May be the result of treatment postponements and deferrals that were common at the beginning of the pandemic
FRIDAY, April 2, 2021 (HealthDay News) — Physicians report that patients are presenting with more advanced-stage cancers — a possible consequence of deferred care earlier in the COVID-19 pandemic, according to the results of a survey conducted by the American Society for Radiation Oncology (ASTRO).
ASTRO surveyed 117 medical directors of U.S. radiation oncology practices between Jan. 15 and Feb. 7, 2021, as well as in April, May, and June of 2020.
According to the results of the survey, two-thirds of the physicians said new patients are presenting with more advanced disease compared with before the pandemic. Three-fourths of respondents noticed lapsed cancer screenings among their patient populations. Of existing patients, two-thirds experienced treatment interruptions due to the pandemic, most often caused by COVID-19 quarantine or illness of the patient or their caregiver. In 2021, only 15 percent of clinics report postponing treatment compared with 92 percent in April 2020.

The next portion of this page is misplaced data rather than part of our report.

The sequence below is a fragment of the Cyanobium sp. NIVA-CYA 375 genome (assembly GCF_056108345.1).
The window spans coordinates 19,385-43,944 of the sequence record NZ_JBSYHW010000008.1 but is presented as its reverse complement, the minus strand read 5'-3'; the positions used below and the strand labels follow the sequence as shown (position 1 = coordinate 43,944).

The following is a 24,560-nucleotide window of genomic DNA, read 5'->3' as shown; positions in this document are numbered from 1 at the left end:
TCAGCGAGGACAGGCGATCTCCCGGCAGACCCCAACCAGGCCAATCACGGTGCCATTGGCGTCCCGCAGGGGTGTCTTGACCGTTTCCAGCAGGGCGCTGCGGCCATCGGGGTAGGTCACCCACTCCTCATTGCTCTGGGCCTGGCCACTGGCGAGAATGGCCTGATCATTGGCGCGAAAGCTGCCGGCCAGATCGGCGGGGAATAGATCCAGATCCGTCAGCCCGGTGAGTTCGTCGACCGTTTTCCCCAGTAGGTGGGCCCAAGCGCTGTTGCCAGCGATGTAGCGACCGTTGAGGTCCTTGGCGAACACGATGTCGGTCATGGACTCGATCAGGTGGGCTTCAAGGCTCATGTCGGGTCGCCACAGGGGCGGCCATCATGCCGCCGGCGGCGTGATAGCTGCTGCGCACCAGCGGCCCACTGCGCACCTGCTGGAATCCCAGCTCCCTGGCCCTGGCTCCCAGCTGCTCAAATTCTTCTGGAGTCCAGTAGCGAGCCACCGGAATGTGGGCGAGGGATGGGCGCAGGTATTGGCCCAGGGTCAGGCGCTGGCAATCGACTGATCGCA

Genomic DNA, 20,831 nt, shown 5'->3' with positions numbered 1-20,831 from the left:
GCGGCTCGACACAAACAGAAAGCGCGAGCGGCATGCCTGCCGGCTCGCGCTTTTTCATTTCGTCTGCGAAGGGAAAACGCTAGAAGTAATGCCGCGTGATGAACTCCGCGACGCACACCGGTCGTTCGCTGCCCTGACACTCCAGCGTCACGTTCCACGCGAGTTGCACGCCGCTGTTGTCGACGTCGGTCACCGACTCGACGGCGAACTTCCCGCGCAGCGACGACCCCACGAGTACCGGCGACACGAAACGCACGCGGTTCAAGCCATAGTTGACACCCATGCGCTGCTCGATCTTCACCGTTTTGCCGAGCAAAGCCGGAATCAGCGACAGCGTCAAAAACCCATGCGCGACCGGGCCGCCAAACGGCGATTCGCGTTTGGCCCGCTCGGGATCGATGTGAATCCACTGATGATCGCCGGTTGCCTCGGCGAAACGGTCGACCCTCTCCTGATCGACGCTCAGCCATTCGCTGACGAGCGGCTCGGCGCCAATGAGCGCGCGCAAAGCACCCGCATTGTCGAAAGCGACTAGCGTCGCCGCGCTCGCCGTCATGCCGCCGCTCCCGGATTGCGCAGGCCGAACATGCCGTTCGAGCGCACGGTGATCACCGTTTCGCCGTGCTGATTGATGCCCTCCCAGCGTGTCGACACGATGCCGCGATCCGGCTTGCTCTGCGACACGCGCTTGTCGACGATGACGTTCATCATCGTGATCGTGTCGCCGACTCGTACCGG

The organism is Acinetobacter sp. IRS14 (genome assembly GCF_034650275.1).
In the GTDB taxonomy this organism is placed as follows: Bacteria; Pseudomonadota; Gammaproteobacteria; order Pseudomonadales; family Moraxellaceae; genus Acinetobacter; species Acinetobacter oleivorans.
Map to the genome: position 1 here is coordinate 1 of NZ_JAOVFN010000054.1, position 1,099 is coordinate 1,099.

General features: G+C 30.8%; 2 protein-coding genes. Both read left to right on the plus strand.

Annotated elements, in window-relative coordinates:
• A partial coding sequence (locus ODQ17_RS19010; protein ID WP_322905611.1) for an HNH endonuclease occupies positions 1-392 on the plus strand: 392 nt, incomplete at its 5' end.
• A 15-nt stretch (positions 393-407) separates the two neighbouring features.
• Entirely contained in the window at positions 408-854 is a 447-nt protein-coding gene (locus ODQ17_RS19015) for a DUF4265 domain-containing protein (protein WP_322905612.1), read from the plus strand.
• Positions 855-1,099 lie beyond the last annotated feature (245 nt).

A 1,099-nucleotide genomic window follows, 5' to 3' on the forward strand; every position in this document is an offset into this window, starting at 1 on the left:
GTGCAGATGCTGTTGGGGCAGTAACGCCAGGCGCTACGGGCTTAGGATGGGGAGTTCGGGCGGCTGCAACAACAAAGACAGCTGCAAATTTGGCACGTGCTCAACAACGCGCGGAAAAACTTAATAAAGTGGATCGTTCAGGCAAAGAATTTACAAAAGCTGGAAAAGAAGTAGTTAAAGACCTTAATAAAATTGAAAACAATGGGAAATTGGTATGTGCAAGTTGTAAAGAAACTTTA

“One year into the COVID-19 pandemic, we already see the consequences of pandemic-driven drops in cancer screening and diagnostics,” Thomas J. Eichler, M.D., chair of the ASTRO Board of Directors, said in a statement. “Because the pandemic and cancer cause disproportionately more harm for Black and other medically underserved populations, these rates may be even higher for some vulnerable communities.”
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